% at least two rows. Thus function `s` can be used instead of `Xs`.
       % Implicit display
       % STACK: [1   6  24 200  23]
| improve this answer | |
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4
\$\begingroup\$

Jelly, 6 bytes

JṡṬS×ḷ

Try it online!

How it works

JṡṬS×ḷ  Main link. Left argument: A (array). Right argument: n (integer)

J       Indices; yield [1, ..., len(A)].
 ṡ      Split the indices into overlapping slices of length n.
  Ṭ     Untruth; map each array of indices to a Boolean vector, with 1's at the
        specified indices and 0's elsewhere.
        For example, [3, 4, 5] maps to [0, 0, 1, 1, 1].
   S    Sum the rows, essentially counting how many times each index appears in
        the arrays returned by the ṡ atom.
     ḷ  Left; yield A.
    ×   Multiply the counts to the left with the integers to the right.
| improve this answer | |
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3
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Japt, 13 bytes

It took far too long to get this working when s > L/2!

Ë*°EmVUÊÄ-EwV

Try it


Explanation

                 :Implicit input of array U and integer V
Ë                :Map over each element at 0-based index E in U
 *               :  Multiply by
    m            :  The minumum of
  °E             :    E incremented,
     V           :    V,
          EwV    :    and the maximum of E & V
         -       :    subtracted from
      UÊÄ        :    the length of U plus 1
| improve this answer | |
\$\endgroup\$
  • \$\begingroup\$ "It took far too long to get this working when s > L/2!" I had exactly the same. The other test cases are easy, but that first one (and the two I've added at the end) were annoying!.. +1 from me! \$\endgroup\$ – Kevin Cruijssen Feb 1 '18 at 10:21
2
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Wolfram Language (Mathematica), 42 bytes

Min[i,#2,l+1-{i,#2}]~Table~{i,l=Tr[1^#]}#&

Try it online!

| improve this answer | |
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2
\$\begingroup\$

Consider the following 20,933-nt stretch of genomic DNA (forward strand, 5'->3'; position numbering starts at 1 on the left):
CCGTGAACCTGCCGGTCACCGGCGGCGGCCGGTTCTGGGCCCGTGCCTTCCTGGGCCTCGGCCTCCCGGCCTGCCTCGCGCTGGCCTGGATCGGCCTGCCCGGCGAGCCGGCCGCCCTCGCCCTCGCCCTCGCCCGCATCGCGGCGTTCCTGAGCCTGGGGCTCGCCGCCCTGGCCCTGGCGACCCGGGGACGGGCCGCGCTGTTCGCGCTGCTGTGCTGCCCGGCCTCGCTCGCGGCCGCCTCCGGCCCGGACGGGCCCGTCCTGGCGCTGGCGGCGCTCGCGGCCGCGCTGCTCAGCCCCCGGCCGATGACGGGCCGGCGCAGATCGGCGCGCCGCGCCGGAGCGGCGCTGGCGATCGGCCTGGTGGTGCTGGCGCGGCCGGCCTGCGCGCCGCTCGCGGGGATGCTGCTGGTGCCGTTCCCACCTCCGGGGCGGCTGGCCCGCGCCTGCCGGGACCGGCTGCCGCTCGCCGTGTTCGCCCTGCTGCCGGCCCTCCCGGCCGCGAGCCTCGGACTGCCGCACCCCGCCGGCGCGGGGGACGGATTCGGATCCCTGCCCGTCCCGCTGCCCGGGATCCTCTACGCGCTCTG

Julia, 41 bytes

a\n=(a[L=end];a.*min(1:L,L:-1:1,n,L-n+1))

Try it online!

  • Redefine \ operator.
  • a[L=end] is a shorter alternative to L=length(a).
  • Uses Laikoni's method.
| improve this answer | |
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2
\$\begingroup\$

Japt, 13 12 bytes

-1 byte thanks to @ETHproductions

ãV
ËEÆÃcDÃyx

Try it online!

| improve this answer | |
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1
\$\begingroup\$

R, 52 51 bytes

function(l,s)l*pmin(s,x<-seq(l),y<-rev(x),y[1]+1-s)

Try it online!

This is equivalent to Laikoni's answer.

seq(l) produces the indices 1...length(l) since length(l)>1 (otherwise it would produce 1...l[1]). I save it as x, save its reverse as y, and take the first element of y (length(l)) to neatly port Laikoni's answer and save a byte!

Original answer, 52 bytes

function(l,s,L=sum(l|1)+1)l*pmin(s,x<-2:L-1,L-x,L-s)

Try it online!

The output is l elementwise multiplied by the minimum of s, the 1-based index of the element x, length(l)-x+1, and length(L)-s+1.

This is also equivalent to Laikoni's answer, using L-x instead of rev(x) as it's shorter.

| improve this answer | |
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1
\$\begingroup\$

APL+WIN, 25 bytes

Prompts for screen input of L followed by s

+/(1-⍳⍴z)⌽¨(⍴L)↑¨s←⎕,/L←⎕

Explanation:

L←⎕ prompt for screen input of L

s←⎕,/ prompt for screen input of s and create nested vector of successive s elements of L